In sum, in both North and South Carolina the economic loss rule will not apply in certain instances to bar recovery for purely economic loss in tort, although the justification for such an exception may differ somewhat between the two states. Therefore, if a party seeks to recover for pure economic loss and does not have adequate recourse via typical contract law, it would be wise to explore the various exceptions in North and South Carolina regarding the economic loss rule when bringing a claim.

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Demystifying Paralegal Credentials for Lawyers and Paralegals


By Alicia Mitchell-Mercer

Recently, I overheard a discussion regarding whether attorneys understand the content of paralegal programs and the meaning of the post-nominal certification credentials you increasingly see behind paralegals’ names. One person responded that many fledgling paralegals don’t understand the difference between being certified and having a certificate, so how can attorneys be expected to understand these distinctions. While these issues may not seem pressing, they are important.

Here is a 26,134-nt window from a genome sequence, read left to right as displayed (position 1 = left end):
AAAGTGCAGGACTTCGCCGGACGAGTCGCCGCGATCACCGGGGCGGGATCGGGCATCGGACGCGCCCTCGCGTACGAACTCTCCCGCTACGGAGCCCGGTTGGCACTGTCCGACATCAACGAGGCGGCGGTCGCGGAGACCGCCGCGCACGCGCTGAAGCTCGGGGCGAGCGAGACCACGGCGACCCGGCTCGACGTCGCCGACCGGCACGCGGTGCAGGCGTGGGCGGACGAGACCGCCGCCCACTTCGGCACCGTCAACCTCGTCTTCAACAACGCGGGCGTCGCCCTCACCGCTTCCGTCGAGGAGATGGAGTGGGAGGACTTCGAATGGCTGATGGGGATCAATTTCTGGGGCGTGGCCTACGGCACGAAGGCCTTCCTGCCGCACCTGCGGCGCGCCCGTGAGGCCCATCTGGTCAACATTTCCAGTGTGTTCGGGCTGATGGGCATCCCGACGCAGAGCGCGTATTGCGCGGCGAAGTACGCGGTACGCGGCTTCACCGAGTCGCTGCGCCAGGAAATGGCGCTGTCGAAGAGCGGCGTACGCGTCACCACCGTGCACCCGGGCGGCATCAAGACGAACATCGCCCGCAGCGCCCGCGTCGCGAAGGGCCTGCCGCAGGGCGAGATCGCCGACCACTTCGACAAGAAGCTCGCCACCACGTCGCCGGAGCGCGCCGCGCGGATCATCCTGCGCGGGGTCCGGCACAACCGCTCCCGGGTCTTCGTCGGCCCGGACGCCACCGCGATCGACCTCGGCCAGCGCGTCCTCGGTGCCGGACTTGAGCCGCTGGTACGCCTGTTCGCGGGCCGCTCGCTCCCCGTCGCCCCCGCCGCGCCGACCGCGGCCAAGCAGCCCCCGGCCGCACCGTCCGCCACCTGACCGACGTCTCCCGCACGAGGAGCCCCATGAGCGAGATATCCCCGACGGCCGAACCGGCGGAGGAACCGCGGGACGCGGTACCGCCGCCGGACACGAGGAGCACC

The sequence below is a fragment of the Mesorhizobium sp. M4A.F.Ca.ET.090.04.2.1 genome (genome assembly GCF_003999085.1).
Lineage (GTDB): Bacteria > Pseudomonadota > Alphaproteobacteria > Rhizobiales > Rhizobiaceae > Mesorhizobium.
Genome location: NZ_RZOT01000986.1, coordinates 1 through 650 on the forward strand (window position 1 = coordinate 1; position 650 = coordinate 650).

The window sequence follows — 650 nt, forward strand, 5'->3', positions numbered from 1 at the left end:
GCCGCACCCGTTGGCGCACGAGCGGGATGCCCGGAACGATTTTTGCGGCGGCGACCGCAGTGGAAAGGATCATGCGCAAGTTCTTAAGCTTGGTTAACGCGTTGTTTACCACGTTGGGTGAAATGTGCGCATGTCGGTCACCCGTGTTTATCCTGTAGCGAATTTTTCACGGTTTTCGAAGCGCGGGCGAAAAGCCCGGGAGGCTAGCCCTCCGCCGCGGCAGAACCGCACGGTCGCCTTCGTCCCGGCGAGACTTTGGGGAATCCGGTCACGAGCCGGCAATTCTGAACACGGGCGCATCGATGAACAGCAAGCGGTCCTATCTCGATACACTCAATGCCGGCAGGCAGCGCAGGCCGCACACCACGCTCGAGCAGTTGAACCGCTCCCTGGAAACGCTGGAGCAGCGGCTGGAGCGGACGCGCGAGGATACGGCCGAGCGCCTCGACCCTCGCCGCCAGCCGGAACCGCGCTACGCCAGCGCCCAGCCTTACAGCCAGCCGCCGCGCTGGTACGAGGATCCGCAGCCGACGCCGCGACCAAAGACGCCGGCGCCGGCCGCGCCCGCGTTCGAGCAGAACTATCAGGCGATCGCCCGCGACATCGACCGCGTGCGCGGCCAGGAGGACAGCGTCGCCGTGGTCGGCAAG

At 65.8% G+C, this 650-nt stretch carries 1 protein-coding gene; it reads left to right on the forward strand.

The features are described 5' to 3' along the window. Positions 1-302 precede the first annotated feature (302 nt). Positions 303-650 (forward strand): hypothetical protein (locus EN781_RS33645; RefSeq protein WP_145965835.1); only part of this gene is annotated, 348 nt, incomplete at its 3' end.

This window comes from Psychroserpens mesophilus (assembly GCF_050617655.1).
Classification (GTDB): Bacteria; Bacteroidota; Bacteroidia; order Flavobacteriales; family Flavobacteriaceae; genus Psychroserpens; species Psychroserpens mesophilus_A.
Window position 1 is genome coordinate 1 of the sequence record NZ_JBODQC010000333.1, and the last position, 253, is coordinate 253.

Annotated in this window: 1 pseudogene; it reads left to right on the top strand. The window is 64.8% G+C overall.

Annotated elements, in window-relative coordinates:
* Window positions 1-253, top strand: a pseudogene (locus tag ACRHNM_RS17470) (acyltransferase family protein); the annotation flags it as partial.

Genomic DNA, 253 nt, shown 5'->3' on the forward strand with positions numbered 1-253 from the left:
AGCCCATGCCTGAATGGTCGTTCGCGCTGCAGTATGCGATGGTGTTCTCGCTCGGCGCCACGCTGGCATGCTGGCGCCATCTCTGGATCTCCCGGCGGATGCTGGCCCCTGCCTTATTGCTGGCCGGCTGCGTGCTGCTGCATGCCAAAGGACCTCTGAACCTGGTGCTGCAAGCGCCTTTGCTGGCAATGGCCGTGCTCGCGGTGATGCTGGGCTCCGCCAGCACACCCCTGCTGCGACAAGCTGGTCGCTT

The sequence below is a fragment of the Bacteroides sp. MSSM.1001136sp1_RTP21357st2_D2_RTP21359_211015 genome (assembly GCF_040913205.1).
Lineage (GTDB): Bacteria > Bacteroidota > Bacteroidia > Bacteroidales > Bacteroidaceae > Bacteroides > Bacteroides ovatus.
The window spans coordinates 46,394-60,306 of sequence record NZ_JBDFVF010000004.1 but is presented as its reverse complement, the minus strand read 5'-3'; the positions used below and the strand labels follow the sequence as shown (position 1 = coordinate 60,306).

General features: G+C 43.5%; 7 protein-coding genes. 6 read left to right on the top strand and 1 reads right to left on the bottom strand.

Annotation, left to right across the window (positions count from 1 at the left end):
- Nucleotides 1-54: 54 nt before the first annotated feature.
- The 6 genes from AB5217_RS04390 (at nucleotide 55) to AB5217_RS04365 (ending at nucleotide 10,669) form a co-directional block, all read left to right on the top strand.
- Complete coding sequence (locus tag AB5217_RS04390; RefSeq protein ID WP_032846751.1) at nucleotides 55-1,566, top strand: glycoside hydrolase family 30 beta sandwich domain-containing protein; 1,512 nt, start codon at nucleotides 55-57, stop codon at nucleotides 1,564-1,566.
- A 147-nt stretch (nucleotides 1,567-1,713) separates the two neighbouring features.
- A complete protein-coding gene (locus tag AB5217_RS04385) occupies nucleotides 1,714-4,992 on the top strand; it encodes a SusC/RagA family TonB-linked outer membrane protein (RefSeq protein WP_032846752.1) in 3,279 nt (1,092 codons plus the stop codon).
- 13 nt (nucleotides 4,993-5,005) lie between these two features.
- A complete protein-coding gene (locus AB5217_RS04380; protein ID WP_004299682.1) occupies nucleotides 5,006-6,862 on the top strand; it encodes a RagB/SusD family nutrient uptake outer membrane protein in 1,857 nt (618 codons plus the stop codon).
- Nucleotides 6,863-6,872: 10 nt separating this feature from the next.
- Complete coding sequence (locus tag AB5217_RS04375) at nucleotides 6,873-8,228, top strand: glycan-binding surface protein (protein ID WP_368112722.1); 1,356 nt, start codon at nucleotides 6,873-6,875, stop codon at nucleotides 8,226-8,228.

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Appellate Update

By Joe Murray

It’s our semi-regular roundup of appellate decisions, with two non-appellate highlights at the end.

McCaffery v. Chapman, No. 17-2198 (4th Cir. April 9, 2019) (1st Amendment): Why does anyone want to be a sheriff’s deputy? It seems to have all the negatives of being a government employee with even fewer benefits. McCaffrey supported Sheriff Chapman’s political opponent during an election campaign. After Sheriff Chapman won, he did not reappoint McCaffrey as a deputy sheriff. McCaffrey sued, alleging that Sheriff Chapman’s failure to reappoint him violated his First Amendment rights to freedom of political association and speech. The 4th Circuit upheld the dismissal of McCaffrey’s political association claim based on the Elrod-Branti doctrine, which allows public officials to terminate public employees who meet certain criteria for supporting a political opponent. The court easily dismissed McCaffery’s Pickering-Connick retaliation (political speech) claim since once the Elrod-Branti doctrine applied “the Pickering balance generally tips in favor of the government because of its overriding interest in ensuring an elected official’s ability to implement his policies through his subordinates.”